If the Trump administration gets its way, Medicare Part D plan sponsors may at some point be on the hook for a greater share of costs once beneficiaries reach the catastrophic phase of coverage for prescription drugs. While America's Health Insurance Plans (AHIP) is opposed to the idea, experts tell AIS Health that the time may be ripe for such a change.
Beneficiaries enter the catastrophic coverage phase when, as of 2018, their "true out-of-pocket costs" exceed $5,000. Once in that phase, beneficiaries pay no more than 5% of the total cost for their drugs, while the federal government pays 80% and the Part D plan pays 15%.
In its fiscal year 2019 budget proposal, the Trump administration suggests increasing plans' share of costs for catastrophic coverage from 15% to 80% and shifting Medicare's share from 80% to 20%. More recently, CMS Administrator Seema Verma said during an Oct. 18 event that the change is one area in which Part D could be "updated and modernized."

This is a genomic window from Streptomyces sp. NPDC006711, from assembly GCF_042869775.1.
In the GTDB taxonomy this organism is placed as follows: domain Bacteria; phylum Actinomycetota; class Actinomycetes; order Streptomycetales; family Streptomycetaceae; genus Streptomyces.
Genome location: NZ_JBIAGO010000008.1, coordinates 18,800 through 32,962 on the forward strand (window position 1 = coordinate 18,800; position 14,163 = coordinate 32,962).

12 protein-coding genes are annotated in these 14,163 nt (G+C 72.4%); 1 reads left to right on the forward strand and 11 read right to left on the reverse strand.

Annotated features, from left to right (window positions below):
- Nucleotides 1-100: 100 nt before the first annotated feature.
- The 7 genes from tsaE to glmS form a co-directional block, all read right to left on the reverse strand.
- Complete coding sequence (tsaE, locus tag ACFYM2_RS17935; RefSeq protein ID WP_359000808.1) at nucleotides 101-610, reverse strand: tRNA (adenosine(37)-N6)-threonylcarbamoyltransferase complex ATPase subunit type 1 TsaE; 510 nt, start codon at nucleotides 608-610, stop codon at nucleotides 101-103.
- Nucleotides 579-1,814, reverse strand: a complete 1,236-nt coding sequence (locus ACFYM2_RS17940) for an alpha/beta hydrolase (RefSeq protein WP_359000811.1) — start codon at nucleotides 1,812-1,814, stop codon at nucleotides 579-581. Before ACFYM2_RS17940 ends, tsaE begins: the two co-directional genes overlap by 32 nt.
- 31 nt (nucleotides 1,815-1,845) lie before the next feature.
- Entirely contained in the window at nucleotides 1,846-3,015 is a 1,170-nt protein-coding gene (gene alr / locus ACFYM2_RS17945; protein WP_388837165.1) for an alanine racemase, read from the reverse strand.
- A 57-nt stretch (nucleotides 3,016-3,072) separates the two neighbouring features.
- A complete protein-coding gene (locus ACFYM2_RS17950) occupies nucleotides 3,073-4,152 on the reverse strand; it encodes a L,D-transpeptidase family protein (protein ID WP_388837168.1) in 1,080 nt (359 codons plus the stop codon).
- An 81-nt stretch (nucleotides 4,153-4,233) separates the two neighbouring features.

Sean Creighton, a vice president in Avalere Health's policy practice, says the change is probably needed because health plans will soon bear very little risk in the upper end of the Part D benefit.
AHIP, however, says it "strongly disagrees with the basic premise of this proposal — that incentives alone will produce such cost reductions." It argues that "plans are already fully incentivized to negotiate vigorously for lower costs" and "drug companies are incentivized to provide price concessions only when leverage exists."
Creighton says it is possible that shifting more risk to plans could result in higher premiums. But as long as the beneficiary cost-sharing in the catastrophic phase remains the same, the proposed policy change is likely to be "sort of invisible" to members, he adds.
On the other hand, increasing plans' risk will likely cause them to step up some of their price-negotiation practices, such as excluding drugs from formularies, changing tier placement of drugs, and using prior authorization and step therapy. "So it may lead to a situation where access to particular drugs may become more restricted as the plans seek to contain costs," Creighton says.